Young in Florida 

I have been off my Blogs this week. We are moving from the Philly area to the Tampa Florida area. It is a huge change to sell all your furniture, your hone and move that far away. We are doing it becsuse 8 of the 15 grandkids moved south. You have to set your goals in life and never look back. We will miss very much the family and friends we leave behind.
People always ask us how can you do that. You just nake a decision to change your life and do it. The act of doing it is keeping us young and is very exciting. There are days that can be overwelming but just stay focused and move forward. Making appointments with vendors that show up late is frustrating but you know deep down everything will get done.
The funny white stuff down here is not snow but sand! More on our move and the changes it takes. Now we will have two choices of beaches: Italy or Florida. We have until August, our next trip to Italy, to get the bew place in shape.


Categories: Beaches, Europe, Italy | 6 Comments

American vs Italian Drivers

How does driving in Italy compare to driving in America? Well let’s look at the Good, the Bad and the Ugly of both. We are looking at American drivers being any nationality but a person who drives mostly in America and Italian drivers as being Italian citizens living in Italy and mostly driving there. Driving is a set of rules or laws but it is mostly customs that come about in an area. These customs can be confusing to others or down right scary.

American Drivers – In America the law of do not drive in the far left lane (reserved for passing only) has been abandoned. Many people don’t even know that it is illegal to drive in the left lane in most states. We speed and many municipalities set speed limits low to account for fast drivers. We are not friendly at all. If we see a driver pulling into our lane we speed up to block them. We do obey red lights for the most part. Some people believe two cars can pass on red and still be legal. Stop signs have become yield and yield means go as fast as you can and hope for the best.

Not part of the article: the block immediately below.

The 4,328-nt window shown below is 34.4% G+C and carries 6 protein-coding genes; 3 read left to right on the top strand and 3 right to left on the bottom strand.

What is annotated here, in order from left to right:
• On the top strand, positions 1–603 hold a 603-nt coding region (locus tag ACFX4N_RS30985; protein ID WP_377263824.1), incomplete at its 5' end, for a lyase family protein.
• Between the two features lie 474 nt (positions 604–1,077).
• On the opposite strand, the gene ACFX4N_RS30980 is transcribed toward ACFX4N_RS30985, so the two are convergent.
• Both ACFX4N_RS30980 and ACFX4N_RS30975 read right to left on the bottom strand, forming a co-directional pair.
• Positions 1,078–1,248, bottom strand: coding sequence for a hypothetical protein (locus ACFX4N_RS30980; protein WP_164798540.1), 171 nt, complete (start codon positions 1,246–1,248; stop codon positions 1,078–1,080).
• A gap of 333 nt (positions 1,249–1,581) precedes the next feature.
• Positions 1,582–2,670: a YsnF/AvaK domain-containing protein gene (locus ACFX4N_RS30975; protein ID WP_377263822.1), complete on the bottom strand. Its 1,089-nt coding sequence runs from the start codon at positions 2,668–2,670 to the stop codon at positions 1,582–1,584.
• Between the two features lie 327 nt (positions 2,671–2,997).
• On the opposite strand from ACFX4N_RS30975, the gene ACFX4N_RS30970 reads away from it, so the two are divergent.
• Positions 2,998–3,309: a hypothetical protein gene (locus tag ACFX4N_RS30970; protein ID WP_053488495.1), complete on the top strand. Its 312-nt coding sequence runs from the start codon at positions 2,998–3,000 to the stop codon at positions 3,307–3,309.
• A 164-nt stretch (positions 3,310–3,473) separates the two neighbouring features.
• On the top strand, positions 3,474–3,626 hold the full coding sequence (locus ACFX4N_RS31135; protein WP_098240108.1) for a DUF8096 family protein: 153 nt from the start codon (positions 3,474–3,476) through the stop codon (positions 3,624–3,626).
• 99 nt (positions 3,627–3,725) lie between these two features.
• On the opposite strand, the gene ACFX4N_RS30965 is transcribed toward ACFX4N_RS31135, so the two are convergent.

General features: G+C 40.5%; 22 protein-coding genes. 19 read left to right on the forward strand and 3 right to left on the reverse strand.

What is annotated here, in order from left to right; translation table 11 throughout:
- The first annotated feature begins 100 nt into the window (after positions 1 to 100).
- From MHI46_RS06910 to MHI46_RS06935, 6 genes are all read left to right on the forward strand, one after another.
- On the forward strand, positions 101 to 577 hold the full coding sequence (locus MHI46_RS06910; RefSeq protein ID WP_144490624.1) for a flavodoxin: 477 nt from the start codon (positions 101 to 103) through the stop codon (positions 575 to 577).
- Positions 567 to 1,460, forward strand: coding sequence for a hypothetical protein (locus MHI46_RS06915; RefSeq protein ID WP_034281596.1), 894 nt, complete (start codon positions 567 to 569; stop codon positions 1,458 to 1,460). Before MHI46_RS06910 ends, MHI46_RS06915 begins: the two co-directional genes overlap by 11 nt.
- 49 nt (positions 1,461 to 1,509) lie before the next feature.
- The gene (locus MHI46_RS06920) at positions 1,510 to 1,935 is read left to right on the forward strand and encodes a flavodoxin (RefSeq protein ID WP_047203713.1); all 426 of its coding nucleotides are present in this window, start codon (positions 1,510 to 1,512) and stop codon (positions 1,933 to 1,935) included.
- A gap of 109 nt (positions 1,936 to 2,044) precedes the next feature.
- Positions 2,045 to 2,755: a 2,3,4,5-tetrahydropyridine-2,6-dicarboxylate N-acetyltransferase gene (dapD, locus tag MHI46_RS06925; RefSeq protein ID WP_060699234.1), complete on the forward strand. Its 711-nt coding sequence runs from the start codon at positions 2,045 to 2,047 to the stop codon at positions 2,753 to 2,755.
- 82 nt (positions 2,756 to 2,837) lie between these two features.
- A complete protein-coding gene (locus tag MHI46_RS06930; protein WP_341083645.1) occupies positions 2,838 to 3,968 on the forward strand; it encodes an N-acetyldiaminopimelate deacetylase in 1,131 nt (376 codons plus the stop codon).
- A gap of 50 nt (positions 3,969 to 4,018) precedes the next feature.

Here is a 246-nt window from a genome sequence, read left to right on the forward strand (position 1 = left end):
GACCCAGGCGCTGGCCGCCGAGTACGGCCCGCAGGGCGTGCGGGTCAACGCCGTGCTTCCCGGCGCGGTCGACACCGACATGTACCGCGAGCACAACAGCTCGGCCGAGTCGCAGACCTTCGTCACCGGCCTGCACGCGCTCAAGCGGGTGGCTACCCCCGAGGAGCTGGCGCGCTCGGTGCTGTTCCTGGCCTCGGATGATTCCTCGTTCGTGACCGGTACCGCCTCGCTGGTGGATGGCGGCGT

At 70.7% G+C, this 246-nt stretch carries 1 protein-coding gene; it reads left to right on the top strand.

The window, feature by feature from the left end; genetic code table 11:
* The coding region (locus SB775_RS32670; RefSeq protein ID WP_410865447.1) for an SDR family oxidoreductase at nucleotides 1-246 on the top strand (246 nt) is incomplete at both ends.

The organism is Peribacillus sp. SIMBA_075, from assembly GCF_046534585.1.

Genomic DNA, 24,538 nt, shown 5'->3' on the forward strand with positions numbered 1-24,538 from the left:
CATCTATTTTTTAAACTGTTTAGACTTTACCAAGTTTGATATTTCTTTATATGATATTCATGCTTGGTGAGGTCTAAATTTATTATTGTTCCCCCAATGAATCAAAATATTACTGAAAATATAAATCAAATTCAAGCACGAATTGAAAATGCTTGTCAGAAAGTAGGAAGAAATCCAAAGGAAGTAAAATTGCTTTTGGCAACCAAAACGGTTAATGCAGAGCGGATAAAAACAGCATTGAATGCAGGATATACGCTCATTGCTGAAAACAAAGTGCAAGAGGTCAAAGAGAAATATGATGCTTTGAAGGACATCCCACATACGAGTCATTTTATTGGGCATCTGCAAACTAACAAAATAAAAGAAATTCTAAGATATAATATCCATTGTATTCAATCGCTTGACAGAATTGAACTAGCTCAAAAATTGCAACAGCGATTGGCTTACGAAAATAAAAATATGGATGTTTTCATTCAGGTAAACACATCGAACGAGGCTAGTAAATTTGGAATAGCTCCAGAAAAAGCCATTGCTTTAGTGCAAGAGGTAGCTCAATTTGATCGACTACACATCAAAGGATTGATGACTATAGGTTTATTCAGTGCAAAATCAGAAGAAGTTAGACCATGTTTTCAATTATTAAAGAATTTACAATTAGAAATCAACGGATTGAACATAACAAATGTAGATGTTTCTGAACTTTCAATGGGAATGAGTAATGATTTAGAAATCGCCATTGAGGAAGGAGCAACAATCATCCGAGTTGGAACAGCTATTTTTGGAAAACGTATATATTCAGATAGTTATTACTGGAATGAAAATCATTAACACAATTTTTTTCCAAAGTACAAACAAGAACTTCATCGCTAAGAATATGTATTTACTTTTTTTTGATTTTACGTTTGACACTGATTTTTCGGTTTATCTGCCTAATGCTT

Italian Drivers – In Italy all laws are basically just a suggestion! Italian drivers drive very very fast except when they don’t and then they drive really slow. Lanes are just a suggestion. A three lane road can easily become a 5 lane one. I was once told by a limo driver that a green light means Vai Vai (go go), a yellow (amber for us oldies) doesn’t exist and a red light is just a suggestion. Italians abide as if declared by the pope, the rule of left lanes are for passing and very high-speed drivers. You are expected to move to the right if someone is coming up behind you (unless you are in far right lane). Most Italians drivers abide by this rule. They are friendlier than we are on the road. If on a one lane road each way, someone wants to pass and moves into oncoming traffic, each driver moves to far right of their lanes creating a new lane for the driver passing. In America this driver and the other two would be dead!